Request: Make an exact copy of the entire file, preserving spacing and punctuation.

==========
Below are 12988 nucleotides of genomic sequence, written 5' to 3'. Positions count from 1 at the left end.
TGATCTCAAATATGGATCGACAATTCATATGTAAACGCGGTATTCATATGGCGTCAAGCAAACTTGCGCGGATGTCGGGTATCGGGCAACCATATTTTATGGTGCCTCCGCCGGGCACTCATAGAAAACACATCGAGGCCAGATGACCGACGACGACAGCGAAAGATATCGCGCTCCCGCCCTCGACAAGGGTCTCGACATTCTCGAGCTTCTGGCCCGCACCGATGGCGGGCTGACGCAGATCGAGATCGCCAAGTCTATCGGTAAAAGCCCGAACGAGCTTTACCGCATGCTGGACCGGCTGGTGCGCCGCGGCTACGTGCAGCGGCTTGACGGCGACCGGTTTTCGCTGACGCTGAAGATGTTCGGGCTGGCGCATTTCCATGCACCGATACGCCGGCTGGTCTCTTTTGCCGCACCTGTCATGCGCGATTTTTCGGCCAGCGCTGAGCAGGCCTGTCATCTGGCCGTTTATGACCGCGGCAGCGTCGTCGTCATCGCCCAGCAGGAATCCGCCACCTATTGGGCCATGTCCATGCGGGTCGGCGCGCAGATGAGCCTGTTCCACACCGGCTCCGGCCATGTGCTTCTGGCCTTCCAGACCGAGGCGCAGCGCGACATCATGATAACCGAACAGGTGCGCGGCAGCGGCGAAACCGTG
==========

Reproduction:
Below are 12988 nucleotides of genomic sequence, written 5' to 3'. Positions count from 1 at the left end.
TGATCTCAAATATGGATCGACAATTCATATGTAAACGCGGTATTCATATGGCGTCAAGCAAACTTGCGCGGATGTCGGGTATCGGGCAACCATATTTTATGGTGCCTCCGCCGGGCACTCATAGAAAACACATCGAGGCCAGATGACCGACGACGACAGCGAAAGATATCGCGCTCCCGCCCTCGACAAGGGTCTCGACATTCTCGAGCTTCTGGCCCGCACCGATGGCGGGCTGACGCAGATCGAGATCGCCAAGTCTATCGGTAAAAGCCCGAACGAGCTTTACCGCATGCTGGACCGGCTGGTGCGCCGCGGCTACGTGCAGCGGCTTGACGGCGACCGGTTTTCGCTGACGCTGAAGATGTTCGGGCTGGCGCATTTCCATGCACCGATACGCCGGCTGGTCTCTTTTGCCGCACCTGTCATGCGCGATTTTTCGGCCAGCGCTGAGCAGGCCTGTCATCTGGCCGTTTATGACCGCGGCAGCGTCGTCGTCATCGCCCAGCAGGAATCCGCCACCTATTGGGCCATGTCCATGCGGGTCGGCGCGCAGATGAGCCTGTTCCACACCGGCTCCGGCCATGTGCTTCTGGCCTTCCAGACCGAGGCGCAGCGCGACATCATGATAACCGAACAGGTGCGCGGCAGCGGCGAAACCGTG